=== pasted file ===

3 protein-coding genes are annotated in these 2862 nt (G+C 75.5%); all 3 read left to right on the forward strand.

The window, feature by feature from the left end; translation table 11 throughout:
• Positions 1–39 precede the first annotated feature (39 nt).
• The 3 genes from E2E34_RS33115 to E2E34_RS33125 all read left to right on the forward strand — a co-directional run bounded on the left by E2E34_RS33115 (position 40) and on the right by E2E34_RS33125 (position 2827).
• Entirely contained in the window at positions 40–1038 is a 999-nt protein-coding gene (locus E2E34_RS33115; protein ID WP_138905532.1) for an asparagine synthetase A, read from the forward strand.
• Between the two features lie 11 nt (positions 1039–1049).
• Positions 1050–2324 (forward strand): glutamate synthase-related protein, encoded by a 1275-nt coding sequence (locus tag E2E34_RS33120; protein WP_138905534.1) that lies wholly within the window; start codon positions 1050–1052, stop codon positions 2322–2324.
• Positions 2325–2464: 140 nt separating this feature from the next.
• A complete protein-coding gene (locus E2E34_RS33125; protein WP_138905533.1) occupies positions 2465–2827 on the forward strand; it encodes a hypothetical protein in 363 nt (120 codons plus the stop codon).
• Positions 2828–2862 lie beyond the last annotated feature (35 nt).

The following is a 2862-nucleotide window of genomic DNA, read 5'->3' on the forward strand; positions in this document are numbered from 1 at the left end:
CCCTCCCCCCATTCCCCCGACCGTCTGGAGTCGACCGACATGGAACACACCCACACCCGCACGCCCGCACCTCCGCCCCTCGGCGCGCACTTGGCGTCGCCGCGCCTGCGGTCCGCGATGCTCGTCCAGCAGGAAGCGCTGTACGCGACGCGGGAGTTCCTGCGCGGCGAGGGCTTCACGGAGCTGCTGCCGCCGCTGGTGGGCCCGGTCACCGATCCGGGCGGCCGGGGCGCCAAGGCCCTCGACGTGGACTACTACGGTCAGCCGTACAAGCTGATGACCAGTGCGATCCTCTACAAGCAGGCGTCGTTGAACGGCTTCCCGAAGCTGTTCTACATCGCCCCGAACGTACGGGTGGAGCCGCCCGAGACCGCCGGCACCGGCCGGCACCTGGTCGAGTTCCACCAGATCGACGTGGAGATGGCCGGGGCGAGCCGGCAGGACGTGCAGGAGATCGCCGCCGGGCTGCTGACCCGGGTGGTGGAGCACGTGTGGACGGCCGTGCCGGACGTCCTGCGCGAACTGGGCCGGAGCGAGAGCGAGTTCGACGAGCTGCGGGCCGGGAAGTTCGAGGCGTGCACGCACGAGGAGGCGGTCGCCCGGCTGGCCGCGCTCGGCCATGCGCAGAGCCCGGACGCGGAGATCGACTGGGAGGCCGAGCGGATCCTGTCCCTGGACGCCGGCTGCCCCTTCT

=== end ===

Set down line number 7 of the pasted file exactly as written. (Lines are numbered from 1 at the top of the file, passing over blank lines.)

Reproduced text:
• Positions 1050–2324 (forward strand): glutamate synthase-related protein, encoded by a 1275-nt coding sequence (locus tag E2E34_RS33120; protein WP_138905534.1) that lies wholly within the window; start codon positions 1050–1052, stop codon positions 2322–2324.